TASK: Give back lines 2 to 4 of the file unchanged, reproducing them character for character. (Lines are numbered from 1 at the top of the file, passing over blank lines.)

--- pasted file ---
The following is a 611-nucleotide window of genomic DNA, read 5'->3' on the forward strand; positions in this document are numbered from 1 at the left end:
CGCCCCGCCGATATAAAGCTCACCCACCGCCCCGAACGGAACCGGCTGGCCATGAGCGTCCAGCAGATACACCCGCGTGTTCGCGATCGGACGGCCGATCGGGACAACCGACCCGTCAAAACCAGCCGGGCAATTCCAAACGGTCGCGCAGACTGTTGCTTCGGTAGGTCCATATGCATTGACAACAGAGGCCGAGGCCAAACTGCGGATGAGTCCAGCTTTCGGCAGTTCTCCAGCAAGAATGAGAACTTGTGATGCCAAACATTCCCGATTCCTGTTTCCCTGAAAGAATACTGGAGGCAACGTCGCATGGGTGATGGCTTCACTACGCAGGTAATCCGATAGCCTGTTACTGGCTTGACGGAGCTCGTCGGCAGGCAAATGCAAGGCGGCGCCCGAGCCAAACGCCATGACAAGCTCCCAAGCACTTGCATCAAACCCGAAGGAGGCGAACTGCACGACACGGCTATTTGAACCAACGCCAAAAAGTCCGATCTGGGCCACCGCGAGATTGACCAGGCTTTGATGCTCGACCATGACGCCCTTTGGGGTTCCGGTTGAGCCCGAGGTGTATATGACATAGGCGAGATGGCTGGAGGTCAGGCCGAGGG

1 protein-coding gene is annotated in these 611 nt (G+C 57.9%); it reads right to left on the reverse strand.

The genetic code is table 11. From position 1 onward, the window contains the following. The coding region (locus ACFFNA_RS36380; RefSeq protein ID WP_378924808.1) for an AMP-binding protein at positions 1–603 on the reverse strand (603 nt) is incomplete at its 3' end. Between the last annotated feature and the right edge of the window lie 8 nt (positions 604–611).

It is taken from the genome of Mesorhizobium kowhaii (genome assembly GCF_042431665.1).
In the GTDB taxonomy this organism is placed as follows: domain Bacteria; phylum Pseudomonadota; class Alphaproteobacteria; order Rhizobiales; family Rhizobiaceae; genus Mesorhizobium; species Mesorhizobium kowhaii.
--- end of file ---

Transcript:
CGCCCCGCCGATATAAAGCTCACCCACCGCCCCGAACGGAACCGGCTGGCCATGAGCGTCCAGCAGATACACCCGCGTGTTCGCGATCGGACGGCCGATCGGGACAACCGACCCGTCAAAACCAGCCGGGCAATTCCAAACGGTCGCGCAGACTGTTGCTTCGGTAGGTCCATATGCATTGACAACAGAGGCCGAGGCCAAACTGCGGATGAGTCCAGCTTTCGGCAGTTCTCCAGCAAGAATGAGAACTTGTGATGCCAAACATTCCCGATTCCTGTTTCCCTGAAAGAATACTGGAGGCAACGTCGCATGGGTGATGGCTTCACTACGCAGGTAATCCGATAGCCTGTTACTGGCTTGACGGAGCTCGTCGGCAGGCAAATGCAAGGCGGCGCCCGAGCCAAACGCCATGACAAGCTCCCAAGCACTTGCATCAAACCCGAAGGAGGCGAACTGCACGACACGGCTATTTGAACCAACGCCAAAAAGTCCGATCTGGGCCACCGCGAGATTGACCAGGCTTTGATGCTCGACCATGACGCCCTTTGGGGTTCCGGTTGAGCCCGAGGTGTATATGACATAGGCGAGATGGCTGGAGGTCAGGCCGAGGG

1 protein-coding gene is annotated in these 611 nt (G+C 57.9%); it reads right to left on the reverse strand.

The genetic code is table 11. From position 1 onward, the window contains the following. The coding region (locus ACFFNA_RS36380; RefSeq protein ID WP_378924808.1) for an AMP-binding protein at positions 1–603 on the reverse strand (603 nt) is incomplete at its 3' end. Between the last annotated feature and the right edge of the window lie 8 nt (positions 604–611).